Category: Health Magazine, Summer 2024

Title:Alumna uses photography to show overlooked DC

Author: Gabrielle Barone
Date Published: June 14, 2024
Leslie (Fiumara) Landerkin (N’68) achieved recognition for this photo, entitled “A Hard Place to Sleep.” It is part of a series she calls “Unhoused.”
Leslie (Fiumara) Landerkin (N’68) achieved recognition for this photo, entitled “A Hard Place to Sleep.” It is part of a series she calls “Unhoused.”

After retiring from a career in nursing, Leslie (Fiumara) Landerkin (N’68) learned photography through local classes at the Smithsonian and The Art League in Old Town Alexandria. Now she is using her passion for photography to help others see the often overlooked people and elements of the Washington, DC, area as well as the beauty of nature.

Leslie (Fiumara) Landerkin (N’68
Leslie (Fiumara) Landerkin (N’68)

More than 50 years after graduation, Landerkin says she still has many “wonderful friends from Georgetown,” and also especially appreciates that the university prepared them for many varied fields.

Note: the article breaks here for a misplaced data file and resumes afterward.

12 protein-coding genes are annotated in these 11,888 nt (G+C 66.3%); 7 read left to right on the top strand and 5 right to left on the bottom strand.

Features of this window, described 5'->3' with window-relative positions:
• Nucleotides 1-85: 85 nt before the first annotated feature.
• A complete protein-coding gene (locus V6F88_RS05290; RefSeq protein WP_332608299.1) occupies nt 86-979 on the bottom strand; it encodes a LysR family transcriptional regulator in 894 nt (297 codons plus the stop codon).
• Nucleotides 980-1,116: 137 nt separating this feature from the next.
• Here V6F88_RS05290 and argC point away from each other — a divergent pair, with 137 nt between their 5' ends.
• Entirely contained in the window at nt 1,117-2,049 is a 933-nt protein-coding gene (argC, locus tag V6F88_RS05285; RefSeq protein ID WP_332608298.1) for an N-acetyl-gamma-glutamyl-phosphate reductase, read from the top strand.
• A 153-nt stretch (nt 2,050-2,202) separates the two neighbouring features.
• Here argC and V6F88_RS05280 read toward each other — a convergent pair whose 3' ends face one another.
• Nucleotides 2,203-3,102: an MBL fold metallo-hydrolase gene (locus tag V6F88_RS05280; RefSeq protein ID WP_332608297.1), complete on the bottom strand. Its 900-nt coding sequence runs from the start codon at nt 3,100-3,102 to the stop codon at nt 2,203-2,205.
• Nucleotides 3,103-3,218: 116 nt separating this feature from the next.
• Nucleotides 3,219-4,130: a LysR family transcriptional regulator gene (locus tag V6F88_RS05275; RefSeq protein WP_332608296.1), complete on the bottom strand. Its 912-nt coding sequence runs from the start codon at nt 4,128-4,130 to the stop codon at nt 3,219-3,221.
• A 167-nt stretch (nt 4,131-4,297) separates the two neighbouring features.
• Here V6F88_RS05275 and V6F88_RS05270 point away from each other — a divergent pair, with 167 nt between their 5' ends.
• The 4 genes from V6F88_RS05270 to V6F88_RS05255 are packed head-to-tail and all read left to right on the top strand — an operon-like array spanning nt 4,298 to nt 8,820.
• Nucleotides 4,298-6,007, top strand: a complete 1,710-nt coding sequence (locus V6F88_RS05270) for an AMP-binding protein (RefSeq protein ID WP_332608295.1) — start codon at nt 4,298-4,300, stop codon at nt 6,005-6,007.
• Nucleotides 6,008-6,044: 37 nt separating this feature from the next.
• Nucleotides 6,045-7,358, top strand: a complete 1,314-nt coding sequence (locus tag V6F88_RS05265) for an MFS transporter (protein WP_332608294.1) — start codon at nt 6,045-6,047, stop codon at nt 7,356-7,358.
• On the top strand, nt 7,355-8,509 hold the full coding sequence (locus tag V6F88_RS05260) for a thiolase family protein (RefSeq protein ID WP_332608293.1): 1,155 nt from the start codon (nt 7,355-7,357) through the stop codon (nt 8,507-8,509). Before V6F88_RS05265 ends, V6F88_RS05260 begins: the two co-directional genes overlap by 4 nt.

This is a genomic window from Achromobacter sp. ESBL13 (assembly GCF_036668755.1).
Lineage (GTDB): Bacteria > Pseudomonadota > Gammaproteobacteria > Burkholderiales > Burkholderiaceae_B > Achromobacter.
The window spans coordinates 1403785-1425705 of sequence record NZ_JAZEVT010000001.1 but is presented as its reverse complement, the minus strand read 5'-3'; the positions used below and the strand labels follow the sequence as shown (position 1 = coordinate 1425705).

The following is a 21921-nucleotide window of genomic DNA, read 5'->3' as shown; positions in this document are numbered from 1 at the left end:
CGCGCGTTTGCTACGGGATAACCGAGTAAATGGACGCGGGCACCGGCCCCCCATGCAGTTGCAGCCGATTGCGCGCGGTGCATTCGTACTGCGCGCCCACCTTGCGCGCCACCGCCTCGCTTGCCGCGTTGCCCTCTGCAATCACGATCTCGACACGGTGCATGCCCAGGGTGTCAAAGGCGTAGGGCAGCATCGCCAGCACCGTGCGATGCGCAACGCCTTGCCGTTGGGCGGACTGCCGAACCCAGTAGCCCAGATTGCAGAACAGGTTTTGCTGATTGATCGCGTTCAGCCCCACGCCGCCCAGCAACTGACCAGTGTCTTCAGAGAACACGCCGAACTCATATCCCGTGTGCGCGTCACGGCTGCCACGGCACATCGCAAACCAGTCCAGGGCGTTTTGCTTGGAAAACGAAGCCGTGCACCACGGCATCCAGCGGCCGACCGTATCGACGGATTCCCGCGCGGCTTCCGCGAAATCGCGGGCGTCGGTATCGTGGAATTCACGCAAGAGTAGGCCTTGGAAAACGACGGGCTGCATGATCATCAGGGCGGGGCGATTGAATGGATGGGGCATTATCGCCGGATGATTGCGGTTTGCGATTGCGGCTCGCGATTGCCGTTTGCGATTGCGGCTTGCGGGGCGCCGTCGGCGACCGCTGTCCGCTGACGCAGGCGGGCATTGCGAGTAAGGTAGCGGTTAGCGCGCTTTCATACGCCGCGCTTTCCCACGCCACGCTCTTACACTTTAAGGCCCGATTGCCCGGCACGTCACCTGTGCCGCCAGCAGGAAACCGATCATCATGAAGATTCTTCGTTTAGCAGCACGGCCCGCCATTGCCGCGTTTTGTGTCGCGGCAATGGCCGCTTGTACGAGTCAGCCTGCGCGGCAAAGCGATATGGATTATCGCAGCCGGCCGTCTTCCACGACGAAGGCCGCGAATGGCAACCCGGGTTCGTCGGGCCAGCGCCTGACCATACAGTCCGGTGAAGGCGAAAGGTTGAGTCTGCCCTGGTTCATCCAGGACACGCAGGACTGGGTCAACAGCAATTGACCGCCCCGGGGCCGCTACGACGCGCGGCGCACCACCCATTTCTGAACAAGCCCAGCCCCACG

She has photographed everywhere from gardens to museums to hot air balloons near Luxor, Egypt. To capture the best moments, Landerkin carries a small stool with her so she can sit a while to get to know a place, seeing things often passed by.

“It’s amazing what you see when you’re not in a hurry,” Landerkin says.

After taking a photo that showed the juxtaposition of an unhoused person sleeping under the U.S. Capitol, she decided to begin the “Unhoused” series, working to respectfully feature people in the DC area who are chronically unhoused.

“The project started as an interest in portrait photography and evolved into so much more,” Landerkin says. Landerkin prefers black and white photography as it allows the viewer to focus on the subjects rather than a bright color. She has also chosen to concentrate on the area where she lives because there isn’t the rush and distraction of trying to quickly capture a new place during a visit.

Her work has caught the eye of local gallery owners. One picture of a protest march through Washington was included in Gallery Underground’s “American Soul” exhibit. Another series documents the now-closed reformatory in Lorton, Virginia. Her work was also featured in a January 2024 special exhibit in the Arts Club of Washington.

Landerkin has published one book of photography and has another self-printed, hand-sewn one in the works.

She also hopes to continue meeting local unhoused community members and telling their stories. “I love photographing people when they’re in the moment,” she adds.

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